Perhaps it’s not surprising. It’s not unusual for people who are grieving to experience emotional numbness. On some level right now, we are all grieving for someone or something. David Kessler, the world’s foremost expert on grief, called this very early on in March last year. He explained that, regardless of whether we had been personally affected by the pandemic yet, we were experiencing “collective grief” and “anticipatory grief”. He also noted how unusual it was. “I don’t think we’ve collectively lost our sense of general safety like this,” he said. “Individually or as smaller groups, people have felt this. But all together, this is new. We are grieving on a micro and a macro level.”
That may all be true but should I be worried that I can’t feel? Or should I embrace it as part of the ongoing task of processing the pandemic? I’m hardly alone in finding this lockdown harder to navigate than the others. Last week Ipsos Mori released a survey of 2,000 adults, of which 43% said they were finding things harder right now, with just 10% saying they were finding it easier.
When we haven’t got enough energy left to process what’s going on around us, we push it down to a subconscious level.
— Linda Blair
Clinical psychologist and author of The Key To Calm, Linda Blair, says that feeling numb is actually self-protective. It’s a coping mechanism. “When we haven’t got enough energy left to process what’s going on around us, we push it down to a subconscious level,” she explains. “The body and mind’s first command is to stay alive. You have to remain alert to the dangers around you but you will push down the actual extent of that danger.”
However, Linda notes that while this is very common “at the beginning of a disaster” or immediately in the aftermath of the death of a loved one, “none of us have known a disaster that’s gone on this long. So we keep cycling into numbness which is not normal.”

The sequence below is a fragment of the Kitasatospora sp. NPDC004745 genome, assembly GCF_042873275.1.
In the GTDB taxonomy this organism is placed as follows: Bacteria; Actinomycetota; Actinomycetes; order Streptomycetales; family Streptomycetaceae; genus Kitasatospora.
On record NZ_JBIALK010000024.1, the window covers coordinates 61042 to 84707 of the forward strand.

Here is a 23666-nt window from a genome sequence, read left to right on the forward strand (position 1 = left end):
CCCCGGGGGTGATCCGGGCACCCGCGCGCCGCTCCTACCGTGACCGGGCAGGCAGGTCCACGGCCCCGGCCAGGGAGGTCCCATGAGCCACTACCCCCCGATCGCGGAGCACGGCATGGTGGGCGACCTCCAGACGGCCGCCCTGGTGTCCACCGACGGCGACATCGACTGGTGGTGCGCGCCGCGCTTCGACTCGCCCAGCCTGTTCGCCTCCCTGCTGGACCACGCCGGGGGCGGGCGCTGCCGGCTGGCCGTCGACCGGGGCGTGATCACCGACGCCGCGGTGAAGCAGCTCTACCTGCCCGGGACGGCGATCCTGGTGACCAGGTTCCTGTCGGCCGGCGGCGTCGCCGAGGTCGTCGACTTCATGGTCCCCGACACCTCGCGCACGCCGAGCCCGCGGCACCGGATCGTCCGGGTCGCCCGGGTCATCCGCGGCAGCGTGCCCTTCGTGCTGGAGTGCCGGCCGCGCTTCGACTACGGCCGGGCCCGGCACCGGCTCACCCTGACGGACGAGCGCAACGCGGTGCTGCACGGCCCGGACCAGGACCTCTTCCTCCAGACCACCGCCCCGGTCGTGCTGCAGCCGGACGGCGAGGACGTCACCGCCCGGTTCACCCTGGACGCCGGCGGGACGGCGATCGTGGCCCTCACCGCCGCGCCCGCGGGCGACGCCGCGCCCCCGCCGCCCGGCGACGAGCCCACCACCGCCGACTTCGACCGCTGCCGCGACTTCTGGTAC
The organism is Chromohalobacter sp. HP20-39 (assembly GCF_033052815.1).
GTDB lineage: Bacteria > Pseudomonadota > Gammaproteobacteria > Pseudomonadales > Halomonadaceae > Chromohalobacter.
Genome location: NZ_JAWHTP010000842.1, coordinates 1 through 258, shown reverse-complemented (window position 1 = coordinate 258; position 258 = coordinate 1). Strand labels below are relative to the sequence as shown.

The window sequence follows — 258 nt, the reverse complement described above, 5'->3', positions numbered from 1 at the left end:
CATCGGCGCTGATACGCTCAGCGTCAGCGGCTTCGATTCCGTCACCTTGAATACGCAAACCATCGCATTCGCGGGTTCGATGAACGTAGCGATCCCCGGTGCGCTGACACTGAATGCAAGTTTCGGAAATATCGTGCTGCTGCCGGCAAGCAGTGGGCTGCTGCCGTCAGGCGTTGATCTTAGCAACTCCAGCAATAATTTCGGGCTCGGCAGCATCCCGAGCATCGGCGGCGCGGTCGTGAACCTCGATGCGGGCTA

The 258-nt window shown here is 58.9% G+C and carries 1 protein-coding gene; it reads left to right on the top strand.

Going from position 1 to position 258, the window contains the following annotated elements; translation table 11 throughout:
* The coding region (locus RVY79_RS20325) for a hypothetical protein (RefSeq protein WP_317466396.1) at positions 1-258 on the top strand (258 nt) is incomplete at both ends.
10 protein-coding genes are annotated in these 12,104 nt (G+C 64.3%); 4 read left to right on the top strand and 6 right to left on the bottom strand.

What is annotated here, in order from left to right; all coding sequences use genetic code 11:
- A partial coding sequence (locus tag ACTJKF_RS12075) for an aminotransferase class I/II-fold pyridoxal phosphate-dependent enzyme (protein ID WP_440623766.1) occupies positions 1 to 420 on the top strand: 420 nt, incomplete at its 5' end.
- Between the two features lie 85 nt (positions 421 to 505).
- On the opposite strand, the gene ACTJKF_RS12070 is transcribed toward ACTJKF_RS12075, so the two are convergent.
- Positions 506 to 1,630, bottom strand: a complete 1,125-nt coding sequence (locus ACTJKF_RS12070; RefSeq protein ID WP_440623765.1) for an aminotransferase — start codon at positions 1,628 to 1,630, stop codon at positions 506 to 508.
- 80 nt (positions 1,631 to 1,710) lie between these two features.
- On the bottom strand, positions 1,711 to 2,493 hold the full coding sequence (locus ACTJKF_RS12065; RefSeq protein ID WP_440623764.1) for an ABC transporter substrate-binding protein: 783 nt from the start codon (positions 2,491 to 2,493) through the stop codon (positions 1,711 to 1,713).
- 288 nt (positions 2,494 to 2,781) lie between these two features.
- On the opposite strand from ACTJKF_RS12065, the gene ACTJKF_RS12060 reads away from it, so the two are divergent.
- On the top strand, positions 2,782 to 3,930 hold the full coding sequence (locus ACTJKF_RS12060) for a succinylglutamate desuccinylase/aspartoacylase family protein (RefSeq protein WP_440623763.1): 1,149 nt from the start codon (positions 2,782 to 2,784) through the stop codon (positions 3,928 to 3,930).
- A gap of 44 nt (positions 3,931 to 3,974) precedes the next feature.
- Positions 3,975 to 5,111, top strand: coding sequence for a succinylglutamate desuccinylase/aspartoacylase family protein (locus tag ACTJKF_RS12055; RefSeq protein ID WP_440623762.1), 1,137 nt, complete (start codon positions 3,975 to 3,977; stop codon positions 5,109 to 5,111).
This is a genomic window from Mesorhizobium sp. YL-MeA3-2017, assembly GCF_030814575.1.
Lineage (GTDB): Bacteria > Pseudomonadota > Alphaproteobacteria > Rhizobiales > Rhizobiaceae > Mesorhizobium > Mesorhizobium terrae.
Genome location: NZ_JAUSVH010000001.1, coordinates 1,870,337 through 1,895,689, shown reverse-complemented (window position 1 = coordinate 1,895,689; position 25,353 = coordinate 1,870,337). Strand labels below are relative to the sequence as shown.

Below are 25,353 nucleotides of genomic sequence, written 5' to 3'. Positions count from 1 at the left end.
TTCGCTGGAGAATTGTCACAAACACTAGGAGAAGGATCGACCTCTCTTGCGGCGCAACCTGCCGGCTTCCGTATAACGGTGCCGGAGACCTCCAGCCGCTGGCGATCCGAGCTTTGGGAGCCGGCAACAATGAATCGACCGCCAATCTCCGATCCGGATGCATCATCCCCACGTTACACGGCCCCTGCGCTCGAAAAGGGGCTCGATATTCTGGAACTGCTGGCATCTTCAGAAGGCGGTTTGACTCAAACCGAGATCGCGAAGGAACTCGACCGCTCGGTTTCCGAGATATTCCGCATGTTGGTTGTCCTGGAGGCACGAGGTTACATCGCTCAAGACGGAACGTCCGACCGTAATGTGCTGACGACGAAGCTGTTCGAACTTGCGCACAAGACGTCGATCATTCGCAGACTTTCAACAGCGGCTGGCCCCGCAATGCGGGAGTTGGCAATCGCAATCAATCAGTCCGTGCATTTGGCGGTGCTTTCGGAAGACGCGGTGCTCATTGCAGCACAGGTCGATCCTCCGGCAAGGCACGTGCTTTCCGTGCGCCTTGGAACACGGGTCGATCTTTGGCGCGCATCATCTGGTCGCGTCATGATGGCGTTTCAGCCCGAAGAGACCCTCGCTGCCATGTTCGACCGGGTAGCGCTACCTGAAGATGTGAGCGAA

None of this is to say that numbing out is necessarily bad. “You really have to respect yourself,” Linda explains. “Your instinct knows what you need and if you need to dial down your feelings in order to go about your daily activities right now, then that is what you should do. Yes, it will hit us later. But everyone’s grieving process will be different and it may be that we have to overcome the public health crisis before we can truly process what it means.”
Almost a year into the pandemic and we hear very few cries from people who want things to “go back to normal”. We know now, beyond any doubt, that everything has changed and that the point at which it changed is now an entire trip around the sun behind us.
Yale historian Frank Snowden studies epidemics. He is particularly interested in how they hold a mirror up to society, to the conditions in which they were able to spread. His most recent book, Epidemics and Society: From the Black Death to the Present, is the result of 40 years of research on the topic.
He notes that “epidemic diseases reach into the deepest levels of the human psyche. They pose the ultimate questions about death, about mortality: What is life for? What is our relationship with God? If we have an all-powerful, omniscient, and benign force, how do we reconcile that force with these epidemics that sweep away children in extraordinary numbers?” These are huge questions, all of which are being asked daily as we try to grapple with what’s going on around us.
So as we buffer collectively, perhaps it’s okay that everything that has happened during the last 12 months is taking a while to sink in, just as everything we must prepare for in the future feels impossible to get to grips with. Perhaps it’s okay that we need to conserve our energy to get through the day, rather than exerting it all in anger at the home secretary as she says we should have shut our borders at the start of the pandemic. Perhaps it’s okay to feel a little bit desensitised to it all if it means you can get through the day because, even with the hope brought by vaccines on the horizon, we are still very much in this.